Occupy Corporatismby Susanne Posel
Researchers with the Harvard School of Public Health (HSPH) and Gillings School of Global Health (GSGH) published a study that found “children and young adults initiating therapy with antidepressants at high-therapeutic (rather than modal-therapeutic) doses seem to be at heightened risk of deliberate self-harm.”
Matthew Miller, lead author of the study and associate professor at HSPH asked : “The design of the study was meant to really address the question, does dose matter? If I were a parent, I definitely wouldn’t want my child to start on a higher dose of these drugs.”
The research was conducted on Celexa, Zoloft and Prozac.
In their conclusion, the researchers warned that their “findings offer clinicians an additional incentive to avoid initiating pharmacotherapy at high-therapeutic doses and to closely monitor patients starting antidepressants, especially youth, for several months.”
In patients younger than 24, it was shown that 18% were prescribed higher initial doses of anti-depressants which is in violation of “current medical guidelines”.
Indeed, this study showed that “suicidal behavior is twice as likely when children and young adults are randomized to antidepressants compared with when they are randomized to placebo.”
The “health care utilization data” was collected on “162,625 US residents with depression ages 10 to 64 years who initiated antidepressant therapy with selective serotonin reuptake inhibitors at modal or at higher than modal doses from January 1, 1998, through December 31, 2010.”
It was deduced by the findings that “the rate of deliberate self-harm among children and adults 24 years of age or younger who initiated high-dose therapy was approximately twice as high as among matched patients initiating modal-dose therapy.”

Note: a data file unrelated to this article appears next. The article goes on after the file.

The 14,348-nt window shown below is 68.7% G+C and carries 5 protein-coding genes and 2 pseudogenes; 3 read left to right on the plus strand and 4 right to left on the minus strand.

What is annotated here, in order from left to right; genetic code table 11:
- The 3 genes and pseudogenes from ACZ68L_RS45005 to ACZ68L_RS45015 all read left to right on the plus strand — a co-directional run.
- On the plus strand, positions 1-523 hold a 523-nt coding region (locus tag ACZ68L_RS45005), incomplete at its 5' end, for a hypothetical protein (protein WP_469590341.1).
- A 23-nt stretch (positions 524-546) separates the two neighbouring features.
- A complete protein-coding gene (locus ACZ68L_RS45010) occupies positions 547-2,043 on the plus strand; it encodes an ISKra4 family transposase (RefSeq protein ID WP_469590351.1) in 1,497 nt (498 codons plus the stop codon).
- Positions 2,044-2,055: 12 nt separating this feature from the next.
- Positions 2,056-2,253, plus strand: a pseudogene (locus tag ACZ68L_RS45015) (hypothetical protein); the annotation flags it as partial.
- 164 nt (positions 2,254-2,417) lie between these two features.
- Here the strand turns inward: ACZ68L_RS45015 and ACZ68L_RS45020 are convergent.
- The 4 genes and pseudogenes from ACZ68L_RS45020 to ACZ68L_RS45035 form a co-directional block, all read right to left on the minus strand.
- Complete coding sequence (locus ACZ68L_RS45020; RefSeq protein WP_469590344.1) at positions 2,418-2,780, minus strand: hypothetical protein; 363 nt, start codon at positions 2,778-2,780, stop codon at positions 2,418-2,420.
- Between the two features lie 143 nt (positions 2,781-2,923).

With estimations at 1 out of 150 patients being prescribed “high” does instead of “modal-dose[s]” it is clear that this study questions the practices of doctors and psychiatrists who prescribe anti-depressant medication with regard to appropriate dosage for children and young adults less than 24 years of age.
The study revealed that the risk of suicide was greatest within the first 3 months of treatment.
Miller commented: “It certainly is one more piece of information that should make doctors reluctant to start younger patients on high doses; even if those doses are within the therapeutic range.”
The International Society for Ethical Psychology and Psychiatry (ISEPP) released a statement after the Sandy Hook shooting wherein they called “for an inquiry into the connection between these acts of mass murder and the use of psychotropic drugs.”
In their press release, the ISEPP pointed out that: